Day one of Russian vehicles entry ban into Estonia passes off peacefully

Estonian-Russian border checkpoint in Narva.
Estonian-Russian border checkpoint in Narva. Source: ERR

The first day following a ban on Russian vehicles entry into Estonia passed relatively calmly at the Narva border checkpoint, ETV news show "Aktuaalne kaamera" (AK) reported, with vehicles bearing Russian license plates only seen leaving the country.

Based on the evidence of registration plates of those vehicles crossing the border, the information about the ban was disseminated quite quickly. Traffic numbers crossing into Estonia were low on Wednesday, and only cars bearing EU registration plates were seen, AK reported.

The ban came into effect at 10 a.m. on Wednesday, shortly after it was announced.

Vehicles with EU license plates are permitted entry regardless of ownership.

The ban affects private vehicles with Russian license plates – exemptions include larger passenger buses, motorbikes and vehicles with diplomatic plates.

Ants Kutti, Tax and Customs Board (MTA) external border area manager, told AK that: "Things have really been very calm. There are no vehicles at Narva, Luhamaa and Koidula," referring to the vehicle checkpoints on Estonia's eastern border.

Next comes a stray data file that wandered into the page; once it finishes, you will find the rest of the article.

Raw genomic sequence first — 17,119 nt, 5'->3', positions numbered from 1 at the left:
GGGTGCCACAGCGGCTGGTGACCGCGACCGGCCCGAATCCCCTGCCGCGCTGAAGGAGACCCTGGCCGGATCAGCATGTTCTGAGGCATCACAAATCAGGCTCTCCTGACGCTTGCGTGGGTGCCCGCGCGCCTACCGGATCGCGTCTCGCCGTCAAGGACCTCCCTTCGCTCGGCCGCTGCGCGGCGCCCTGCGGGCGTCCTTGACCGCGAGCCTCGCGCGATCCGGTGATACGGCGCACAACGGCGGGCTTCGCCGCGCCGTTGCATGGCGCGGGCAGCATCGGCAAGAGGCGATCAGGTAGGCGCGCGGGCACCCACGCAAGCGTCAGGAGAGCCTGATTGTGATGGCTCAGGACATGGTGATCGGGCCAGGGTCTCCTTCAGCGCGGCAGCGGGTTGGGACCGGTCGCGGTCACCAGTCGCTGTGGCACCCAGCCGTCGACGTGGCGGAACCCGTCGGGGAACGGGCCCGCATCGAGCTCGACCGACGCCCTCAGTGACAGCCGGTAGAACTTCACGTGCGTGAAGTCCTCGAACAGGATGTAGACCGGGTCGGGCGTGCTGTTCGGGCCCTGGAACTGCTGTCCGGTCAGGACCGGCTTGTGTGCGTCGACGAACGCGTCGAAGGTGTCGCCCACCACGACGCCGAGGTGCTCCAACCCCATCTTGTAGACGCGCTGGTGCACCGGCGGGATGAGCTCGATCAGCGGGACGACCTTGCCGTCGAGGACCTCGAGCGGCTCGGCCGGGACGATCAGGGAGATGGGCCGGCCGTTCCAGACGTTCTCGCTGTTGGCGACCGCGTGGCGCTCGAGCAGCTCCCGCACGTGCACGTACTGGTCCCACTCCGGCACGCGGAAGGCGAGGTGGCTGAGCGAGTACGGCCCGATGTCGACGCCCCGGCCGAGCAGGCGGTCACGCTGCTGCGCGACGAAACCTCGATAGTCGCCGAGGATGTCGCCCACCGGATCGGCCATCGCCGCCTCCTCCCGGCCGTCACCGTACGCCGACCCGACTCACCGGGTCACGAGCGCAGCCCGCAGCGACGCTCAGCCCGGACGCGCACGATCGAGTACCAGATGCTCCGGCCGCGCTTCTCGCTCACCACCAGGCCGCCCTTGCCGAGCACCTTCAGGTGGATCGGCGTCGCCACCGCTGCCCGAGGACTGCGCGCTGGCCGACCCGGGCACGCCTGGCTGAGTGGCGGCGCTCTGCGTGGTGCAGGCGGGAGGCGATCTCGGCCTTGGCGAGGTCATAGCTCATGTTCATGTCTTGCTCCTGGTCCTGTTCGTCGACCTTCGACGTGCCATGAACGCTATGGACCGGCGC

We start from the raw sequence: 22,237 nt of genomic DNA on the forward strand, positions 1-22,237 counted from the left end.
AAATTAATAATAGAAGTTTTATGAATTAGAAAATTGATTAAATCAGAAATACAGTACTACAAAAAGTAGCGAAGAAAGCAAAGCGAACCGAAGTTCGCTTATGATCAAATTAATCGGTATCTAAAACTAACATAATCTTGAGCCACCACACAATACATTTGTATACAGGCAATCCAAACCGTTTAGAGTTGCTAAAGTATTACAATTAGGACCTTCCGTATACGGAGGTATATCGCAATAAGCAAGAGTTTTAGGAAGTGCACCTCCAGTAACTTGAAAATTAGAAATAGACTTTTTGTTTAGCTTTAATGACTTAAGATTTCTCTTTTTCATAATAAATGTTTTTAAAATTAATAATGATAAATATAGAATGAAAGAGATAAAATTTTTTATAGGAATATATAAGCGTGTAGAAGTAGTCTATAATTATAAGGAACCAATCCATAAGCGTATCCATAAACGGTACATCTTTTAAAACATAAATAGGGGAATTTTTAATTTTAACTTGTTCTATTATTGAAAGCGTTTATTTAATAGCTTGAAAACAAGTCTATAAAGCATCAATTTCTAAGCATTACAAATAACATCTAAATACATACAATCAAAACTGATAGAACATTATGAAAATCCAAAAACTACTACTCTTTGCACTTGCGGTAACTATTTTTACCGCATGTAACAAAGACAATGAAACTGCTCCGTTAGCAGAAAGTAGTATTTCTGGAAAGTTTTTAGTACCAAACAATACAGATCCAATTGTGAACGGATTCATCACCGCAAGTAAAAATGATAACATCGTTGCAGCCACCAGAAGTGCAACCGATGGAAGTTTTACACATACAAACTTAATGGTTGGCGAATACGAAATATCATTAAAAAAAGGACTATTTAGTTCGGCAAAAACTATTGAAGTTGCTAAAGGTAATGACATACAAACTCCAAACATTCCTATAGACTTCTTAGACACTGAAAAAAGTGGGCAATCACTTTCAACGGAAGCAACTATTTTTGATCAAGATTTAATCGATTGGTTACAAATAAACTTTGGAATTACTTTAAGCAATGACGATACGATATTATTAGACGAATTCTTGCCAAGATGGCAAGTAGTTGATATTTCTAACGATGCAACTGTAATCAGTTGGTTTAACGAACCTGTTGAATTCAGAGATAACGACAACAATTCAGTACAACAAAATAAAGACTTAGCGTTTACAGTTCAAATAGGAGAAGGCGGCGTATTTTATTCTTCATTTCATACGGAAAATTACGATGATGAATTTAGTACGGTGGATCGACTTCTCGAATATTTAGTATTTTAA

"In the course of today, we have issued warnings to at least 17 drivers, telling them that they cannot enter with a vehicle registered in Russia. They have been taking an understanding attitude, take this on board and leave EU territory," Kutti went on.

On the other hand, cars with Russian license plates were seen in line waiting to exit Estonia.

Wednesday's ban had come as bad news for the owner of one such vehicle, Maksim, who said he is resident in Narva-Jõesuu, to the North of Narva.

"This is a bad thing – we live here," Maksim told AK.

"I am taking the car out of Estonia now, as tomorrow they are going to talk about the potential confiscation of cars. We will leave the car in Russia, purchase a new one here [in Estonia] and then come back across the border on foot. This is simply another inconvenience," Maksim went on.

The MTA put the figure of vehicles with Russian license plates crossing the border into Estonia and which will now be caught by the ban at around 400 per month.


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Editor: Andrew Whyte

Source: 'Aktuaalne kaamera', reporter Jüri Nikolaev

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